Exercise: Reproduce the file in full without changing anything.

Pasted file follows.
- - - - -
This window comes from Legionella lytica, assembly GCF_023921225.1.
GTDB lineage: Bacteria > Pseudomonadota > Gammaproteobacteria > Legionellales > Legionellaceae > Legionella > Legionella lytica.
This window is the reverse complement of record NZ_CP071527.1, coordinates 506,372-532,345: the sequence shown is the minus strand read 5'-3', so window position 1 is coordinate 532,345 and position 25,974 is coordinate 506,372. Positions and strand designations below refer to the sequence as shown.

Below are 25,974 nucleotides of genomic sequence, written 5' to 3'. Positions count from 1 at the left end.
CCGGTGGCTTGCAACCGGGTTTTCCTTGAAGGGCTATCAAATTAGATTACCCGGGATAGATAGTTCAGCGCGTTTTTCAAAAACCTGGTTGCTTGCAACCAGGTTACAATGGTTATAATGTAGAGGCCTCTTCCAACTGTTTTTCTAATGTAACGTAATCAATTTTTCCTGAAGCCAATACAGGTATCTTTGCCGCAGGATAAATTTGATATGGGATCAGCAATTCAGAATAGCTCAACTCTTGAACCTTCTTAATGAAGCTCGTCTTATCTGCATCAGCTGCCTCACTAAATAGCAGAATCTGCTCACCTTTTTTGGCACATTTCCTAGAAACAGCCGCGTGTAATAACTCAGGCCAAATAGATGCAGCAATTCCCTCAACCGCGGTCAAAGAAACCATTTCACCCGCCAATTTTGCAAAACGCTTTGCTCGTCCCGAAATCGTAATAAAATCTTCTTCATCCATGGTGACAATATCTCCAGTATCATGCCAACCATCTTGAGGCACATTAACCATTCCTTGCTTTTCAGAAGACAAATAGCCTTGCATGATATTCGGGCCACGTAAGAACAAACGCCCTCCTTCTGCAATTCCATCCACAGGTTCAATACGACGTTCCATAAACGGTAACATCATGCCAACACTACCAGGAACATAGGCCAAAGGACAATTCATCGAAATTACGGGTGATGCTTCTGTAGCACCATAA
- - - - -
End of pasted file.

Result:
This window comes from Legionella lytica, assembly GCF_023921225.1.
GTDB lineage: Bacteria > Pseudomonadota > Gammaproteobacteria > Legionellales > Legionellaceae > Legionella > Legionella lytica.
This window is the reverse complement of record NZ_CP071527.1, coordinates 506,372-532,345: the sequence shown is the minus strand read 5'-3', so window position 1 is coordinate 532,345 and position 25,974 is coordinate 506,372. Positions and strand designations below refer to the sequence as shown.

Below are 25,974 nucleotides of genomic sequence, written 5' to 3'. Positions count from 1 at the left end.
CCGGTGGCTTGCAACCGGGTTTTCCTTGAAGGGCTATCAAATTAGATTACCCGGGATAGATAGTTCAGCGCGTTTTTCAAAAACCTGGTTGCTTGCAACCAGGTTACAATGGTTATAATGTAGAGGCCTCTTCCAACTGTTTTTCTAATGTAACGTAATCAATTTTTCCTGAAGCCAATACAGGTATCTTTGCCGCAGGATAAATTTGATATGGGATCAGCAATTCAGAATAGCTCAACTCTTGAACCTTCTTAATGAAGCTCGTCTTATCTGCATCAGCTGCCTCACTAAATAGCAGAATCTGCTCACCTTTTTTGGCACATTTCCTAGAAACAGCCGCGTGTAATAACTCAGGCCAAATAGATGCAGCAATTCCCTCAACCGCGGTCAAAGAAACCATTTCACCCGCCAATTTTGCAAAACGCTTTGCTCGTCCCGAAATCGTAATAAAATCTTCTTCATCCATGGTGACAATATCTCCAGTATCATGCCAACCATCTTGAGGCACATTAACCATTCCTTGCTTTTCAGAAGACAAATAGCCTTGCATGATATTCGGGCCACGTAAGAACAAACGCCCTCCTTCTGCAATTCCATCCACAGGTTCAATACGACGTTCCATAAACGGTAACATCATGCCAACACTACCAGGAACATAGGCCAAAGGACAATTCATCGAAATTACGGGTGATGCTTCTGTAGCACCATAA